The pointlessness of war is emphasised throughout the poem. The speaker seems to have lost sight of what he is fighting for. Owen uses these techniques to emphasise the boredom.

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Rhetorical questions

  • Rhetorical questions suggest the pointlessness of war.
  • They make the reader question why we allow soldiers to be exposed to such suffering:
    • What are we doing here?
    • Is it that we are dying?
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Repetition

  • Repetition of “but nothing happens” throughout the poem gives the readers a sense of the boredom caused by waiting.
  • It hints at the pointlessness of war.
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Loss of Humanity: Metaphors

Owen uses different metaphors to suggest that the men lose their humanity and dignity in war. This depiction is the antithesis (opposite) to images of heroism soldiers would have seen before the war. 

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“Slowly, our ghosts drag home”

  • This metaphor suggests that war has sucked all the life out of the soldiers.
  • It also reminds readers that they are on the brink of death.
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“All their eyes are ice”

  • This metaphor describes the extreme effects of the weather.
  • It implies the soldiers have lost their humanity and are close to breaking point.
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Metaphors in Exposure

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Rhythm

  • The poem is made up of five-line stanzas.
    • The form mirrors the repetitive and never-ending nature of war.
    • It also mirrors the ongoing boredom and misery of the soldiers.
  • The ABBAC rhyme scheme is repeated, which reflects the monotony (sameness) of war.
    • But the last line of each stanza creates an unsettling feel. This is possibly to mirror how destabilised and on edge, the soldiers feel waiting for the enemy to attack.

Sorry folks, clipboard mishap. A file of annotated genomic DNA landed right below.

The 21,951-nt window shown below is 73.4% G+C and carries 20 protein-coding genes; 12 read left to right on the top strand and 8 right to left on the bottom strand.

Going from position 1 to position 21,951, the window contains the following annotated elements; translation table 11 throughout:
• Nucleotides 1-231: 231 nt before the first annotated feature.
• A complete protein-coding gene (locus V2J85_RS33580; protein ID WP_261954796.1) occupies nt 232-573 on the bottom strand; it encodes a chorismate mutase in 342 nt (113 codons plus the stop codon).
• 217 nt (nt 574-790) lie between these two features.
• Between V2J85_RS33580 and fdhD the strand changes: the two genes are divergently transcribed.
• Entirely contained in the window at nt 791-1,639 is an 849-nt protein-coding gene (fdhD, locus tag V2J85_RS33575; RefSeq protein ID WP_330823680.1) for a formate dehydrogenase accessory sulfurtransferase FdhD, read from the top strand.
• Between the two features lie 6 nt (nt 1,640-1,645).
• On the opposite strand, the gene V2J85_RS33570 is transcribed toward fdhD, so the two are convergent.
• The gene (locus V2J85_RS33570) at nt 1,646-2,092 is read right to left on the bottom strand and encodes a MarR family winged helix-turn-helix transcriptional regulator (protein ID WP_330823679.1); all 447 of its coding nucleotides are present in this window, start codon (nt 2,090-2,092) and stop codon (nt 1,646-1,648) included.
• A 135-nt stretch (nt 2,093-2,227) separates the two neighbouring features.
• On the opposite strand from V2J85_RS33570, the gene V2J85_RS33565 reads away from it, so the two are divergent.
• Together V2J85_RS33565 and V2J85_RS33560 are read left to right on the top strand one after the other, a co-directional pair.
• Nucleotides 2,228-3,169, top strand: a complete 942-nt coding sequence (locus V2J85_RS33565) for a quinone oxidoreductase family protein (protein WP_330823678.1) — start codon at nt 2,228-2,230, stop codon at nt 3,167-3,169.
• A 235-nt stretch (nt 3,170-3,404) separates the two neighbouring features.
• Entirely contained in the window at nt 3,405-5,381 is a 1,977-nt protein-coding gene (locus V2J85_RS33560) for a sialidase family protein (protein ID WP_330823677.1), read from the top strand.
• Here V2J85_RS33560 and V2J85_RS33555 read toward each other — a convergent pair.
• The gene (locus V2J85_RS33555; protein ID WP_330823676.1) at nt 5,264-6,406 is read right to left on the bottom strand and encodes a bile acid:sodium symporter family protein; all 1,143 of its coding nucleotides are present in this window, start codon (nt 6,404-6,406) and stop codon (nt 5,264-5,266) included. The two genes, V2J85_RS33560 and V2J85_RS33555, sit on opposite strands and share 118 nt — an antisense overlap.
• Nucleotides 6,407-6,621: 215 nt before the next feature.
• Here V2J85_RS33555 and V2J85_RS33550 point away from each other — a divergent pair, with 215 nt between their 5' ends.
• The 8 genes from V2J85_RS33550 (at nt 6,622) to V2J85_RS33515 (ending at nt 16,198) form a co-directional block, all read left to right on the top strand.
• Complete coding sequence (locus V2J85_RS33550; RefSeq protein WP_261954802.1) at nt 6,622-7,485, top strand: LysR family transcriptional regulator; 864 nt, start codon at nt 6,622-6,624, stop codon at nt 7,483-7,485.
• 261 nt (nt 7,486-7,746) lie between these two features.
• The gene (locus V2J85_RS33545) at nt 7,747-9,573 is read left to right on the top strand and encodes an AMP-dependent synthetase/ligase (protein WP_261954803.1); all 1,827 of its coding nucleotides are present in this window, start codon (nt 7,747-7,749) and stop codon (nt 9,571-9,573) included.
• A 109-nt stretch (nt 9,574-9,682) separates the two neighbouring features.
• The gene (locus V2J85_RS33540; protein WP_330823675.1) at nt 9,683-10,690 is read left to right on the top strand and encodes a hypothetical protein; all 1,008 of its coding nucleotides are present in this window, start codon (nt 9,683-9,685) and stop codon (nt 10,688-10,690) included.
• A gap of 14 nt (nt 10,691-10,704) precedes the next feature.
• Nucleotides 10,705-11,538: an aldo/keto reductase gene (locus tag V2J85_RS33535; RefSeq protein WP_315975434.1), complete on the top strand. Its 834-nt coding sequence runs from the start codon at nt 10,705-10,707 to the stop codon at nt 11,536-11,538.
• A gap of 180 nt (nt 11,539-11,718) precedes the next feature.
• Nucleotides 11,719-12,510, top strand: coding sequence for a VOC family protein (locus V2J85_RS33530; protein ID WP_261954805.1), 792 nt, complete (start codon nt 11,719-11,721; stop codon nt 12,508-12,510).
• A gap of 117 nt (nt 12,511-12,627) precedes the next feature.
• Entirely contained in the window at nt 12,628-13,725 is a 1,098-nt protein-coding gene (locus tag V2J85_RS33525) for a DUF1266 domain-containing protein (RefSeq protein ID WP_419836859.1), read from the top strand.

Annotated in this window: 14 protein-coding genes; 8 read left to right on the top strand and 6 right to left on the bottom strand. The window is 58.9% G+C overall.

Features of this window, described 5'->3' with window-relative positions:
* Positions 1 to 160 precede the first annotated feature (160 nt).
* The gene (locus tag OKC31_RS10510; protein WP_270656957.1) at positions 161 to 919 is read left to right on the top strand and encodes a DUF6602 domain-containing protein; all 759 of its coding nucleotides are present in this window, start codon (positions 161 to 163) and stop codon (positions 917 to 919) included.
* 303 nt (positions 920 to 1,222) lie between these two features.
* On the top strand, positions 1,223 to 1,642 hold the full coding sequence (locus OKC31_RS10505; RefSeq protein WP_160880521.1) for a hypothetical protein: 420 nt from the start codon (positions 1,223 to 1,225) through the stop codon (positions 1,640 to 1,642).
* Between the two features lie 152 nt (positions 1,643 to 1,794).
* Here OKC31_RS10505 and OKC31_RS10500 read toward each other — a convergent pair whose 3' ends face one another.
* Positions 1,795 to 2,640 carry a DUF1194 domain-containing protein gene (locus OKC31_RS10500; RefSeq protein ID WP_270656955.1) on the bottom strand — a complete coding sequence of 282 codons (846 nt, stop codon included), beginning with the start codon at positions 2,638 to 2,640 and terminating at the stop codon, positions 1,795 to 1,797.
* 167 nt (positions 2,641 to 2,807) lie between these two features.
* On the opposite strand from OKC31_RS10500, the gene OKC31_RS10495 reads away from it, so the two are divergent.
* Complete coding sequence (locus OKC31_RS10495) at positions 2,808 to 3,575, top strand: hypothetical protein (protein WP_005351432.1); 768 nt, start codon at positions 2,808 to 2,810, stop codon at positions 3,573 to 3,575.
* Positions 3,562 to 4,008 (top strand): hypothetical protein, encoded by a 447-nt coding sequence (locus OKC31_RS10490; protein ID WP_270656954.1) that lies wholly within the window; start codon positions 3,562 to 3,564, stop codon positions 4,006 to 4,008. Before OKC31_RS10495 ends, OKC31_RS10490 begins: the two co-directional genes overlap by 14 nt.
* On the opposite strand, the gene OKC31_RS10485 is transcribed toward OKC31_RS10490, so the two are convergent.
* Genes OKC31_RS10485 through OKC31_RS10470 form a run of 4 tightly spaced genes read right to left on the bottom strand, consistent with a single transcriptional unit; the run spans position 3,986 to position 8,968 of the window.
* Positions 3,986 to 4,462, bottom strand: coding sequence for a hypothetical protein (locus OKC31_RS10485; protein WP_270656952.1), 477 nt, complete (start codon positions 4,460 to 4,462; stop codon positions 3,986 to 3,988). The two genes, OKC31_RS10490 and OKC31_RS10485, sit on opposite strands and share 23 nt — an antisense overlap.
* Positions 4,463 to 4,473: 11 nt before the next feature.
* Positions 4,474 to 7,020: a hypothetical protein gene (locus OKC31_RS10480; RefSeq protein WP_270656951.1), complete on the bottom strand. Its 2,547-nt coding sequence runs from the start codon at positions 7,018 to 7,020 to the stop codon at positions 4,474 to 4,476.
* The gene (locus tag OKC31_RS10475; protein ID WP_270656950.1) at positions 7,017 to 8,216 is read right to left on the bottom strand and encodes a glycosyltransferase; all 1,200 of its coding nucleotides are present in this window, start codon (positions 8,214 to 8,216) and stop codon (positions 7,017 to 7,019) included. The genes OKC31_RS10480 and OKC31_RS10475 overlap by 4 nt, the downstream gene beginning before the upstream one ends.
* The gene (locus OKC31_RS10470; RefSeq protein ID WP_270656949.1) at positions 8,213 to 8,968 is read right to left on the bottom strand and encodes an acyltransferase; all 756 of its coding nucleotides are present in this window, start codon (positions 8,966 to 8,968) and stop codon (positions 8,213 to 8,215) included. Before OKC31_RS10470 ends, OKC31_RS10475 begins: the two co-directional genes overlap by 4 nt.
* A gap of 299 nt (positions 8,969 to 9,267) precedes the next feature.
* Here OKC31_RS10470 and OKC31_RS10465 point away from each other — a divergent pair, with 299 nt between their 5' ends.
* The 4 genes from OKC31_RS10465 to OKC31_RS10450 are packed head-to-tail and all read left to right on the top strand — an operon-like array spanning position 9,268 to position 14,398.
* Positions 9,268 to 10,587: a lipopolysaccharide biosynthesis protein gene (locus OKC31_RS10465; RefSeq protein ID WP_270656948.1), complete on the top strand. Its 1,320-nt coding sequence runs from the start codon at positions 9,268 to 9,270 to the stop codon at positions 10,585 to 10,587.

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First person narrative

  • The poem is written in the first person. It has many collective, possessive pronouns, such as “we”, “us”, “our”.
  • This hints at the collective (group) suffering of the soldiers in WW1. It also encourages the reader to share in their pain.
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Key Quotes - “…But nothing happens”

  • Repetition of “but nothing happens” throughout the poem gives the readers a sense of the boredom caused by waiting.
  • It also hints at the pointlessness of war.
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Key Quotes - “Our brains ache..."

  • Personification and sibilance.
  • The weather is personified to make it sound menacing and deadly. This also characterises the weather as the real enemy of the soldiers.
  • The sibilance here highlights the intensity of the pain and the brutality of the weather.
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Key Quotes - “Dawn massing in the east..."

  • Dawn massing in the east her melancholy army / Attacks once more in ranks on shivering ranks of grey.”
  • Personification.
    • Dawn, usually associated with ideas of light and hope is here hostile and brings even more suffering.
  • Colour imagery.
  • The colour imagery “grey” conveys ideas of despair and boredom.
  • Military vocabulary.
  • Ranks” is a military term and is repeated, reminding the reader that the weather is the soldiers’ enemy.
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Key Quotes - “Less deadly than the air..."

  • Less deadly than the air that shudders black with snow
  • Nature is presented as more damaging and deadly than the bullets.
  • The contrasting images of “black” and “snow” are unsettling. They highlight the horror of being exposed to the elements.
  • They also highlight how close to death the soldiers are.
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Key Quotes - “Slowly, our ghosts drag home”

  • Metaphor.
  • This metaphor suggests that war has sucked all the life out of the soldiers and further reminds readers that they are on the brink of death.
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Key Quotes - "All their eyes are ice"

  • Metaphor.
  • This metaphor describes the extreme effects of the weather that have overcome the soldiers.
  • It also implies that the soldiers have lost their humanity and could suggest they are close to breaking point.
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Power of nature vs power of man

  • You may want to compare the theme of the power of nature vs power of man in Exposure to the following texts:
    • Storm on the Island.
    • The Prelude.
    • Tissue.
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Effects/reality of conflict

  • You may want to compare the theme of the effects and/or reality of conflict in Exposure to the following texts:
    • War Photographer.
    • Poppies.
    • Kamikaze.
    • Bayonet Charge.
    • Remains.